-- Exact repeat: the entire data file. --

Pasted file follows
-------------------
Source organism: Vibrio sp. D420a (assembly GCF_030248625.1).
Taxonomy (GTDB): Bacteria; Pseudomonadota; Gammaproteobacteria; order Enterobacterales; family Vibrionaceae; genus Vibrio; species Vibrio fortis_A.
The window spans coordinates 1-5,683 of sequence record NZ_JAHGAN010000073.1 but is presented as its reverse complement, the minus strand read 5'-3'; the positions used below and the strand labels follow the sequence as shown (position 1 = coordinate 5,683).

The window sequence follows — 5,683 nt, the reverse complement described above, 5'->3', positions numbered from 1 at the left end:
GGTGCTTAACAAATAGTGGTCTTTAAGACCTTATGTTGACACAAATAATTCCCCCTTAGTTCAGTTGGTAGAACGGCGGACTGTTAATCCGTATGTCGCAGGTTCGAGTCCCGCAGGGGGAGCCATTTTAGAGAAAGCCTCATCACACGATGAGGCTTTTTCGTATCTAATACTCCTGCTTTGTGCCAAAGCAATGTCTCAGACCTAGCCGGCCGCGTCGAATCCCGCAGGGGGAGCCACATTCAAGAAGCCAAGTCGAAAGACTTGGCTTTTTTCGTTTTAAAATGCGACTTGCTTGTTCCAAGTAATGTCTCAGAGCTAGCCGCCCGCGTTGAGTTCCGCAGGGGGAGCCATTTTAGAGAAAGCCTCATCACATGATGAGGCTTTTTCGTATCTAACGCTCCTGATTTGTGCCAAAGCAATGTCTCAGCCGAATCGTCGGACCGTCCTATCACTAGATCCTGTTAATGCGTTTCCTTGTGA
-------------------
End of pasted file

Source organism: Vibrio sp. D420a (assembly GCF_030248625.1).
Taxonomy (GTDB): Bacteria; Pseudomonadota; Gammaproteobacteria; order Enterobacterales; family Vibrionaceae; genus Vibrio; species Vibrio fortis_A.
The window spans coordinates 1-5,683 of sequence record NZ_JAHGAN010000073.1 but is presented as its reverse complement, the minus strand read 5'-3'; the positions used below and the strand labels follow the sequence as shown (position 1 = coordinate 5,683).

The window sequence follows — 5,683 nt, the reverse complement described above, 5'->3', positions numbered from 1 at the left end:
GGTGCTTAACAAATAGTGGTCTTTAAGACCTTATGTTGACACAAATAATTCCCCCTTAGTTCAGTTGGTAGAACGGCGGACTGTTAATCCGTATGTCGCAGGTTCGAGTCCCGCAGGGGGAGCCATTTTAGAGAAAGCCTCATCACACGATGAGGCTTTTTCGTATCTAATACTCCTGCTTTGTGCCAAAGCAATGTCTCAGACCTAGCCGGCCGCGTCGAATCCCGCAGGGGGAGCCACATTCAAGAAGCCAAGTCGAAAGACTTGGCTTTTTTCGTTTTAAAATGCGACTTGCTTGTTCCAAGTAATGTCTCAGAGCTAGCCGCCCGCGTTGAGTTCCGCAGGGGGAGCCATTTTAGAGAAAGCCTCATCACATGATGAGGCTTTTTCGTATCTAACGCTCCTGATTTGTGCCAAAGCAATGTCTCAGCCGAATCGTCGGACCGTCCTATCACTAGATCCTGTTAATGCGTTTCCTTGTGA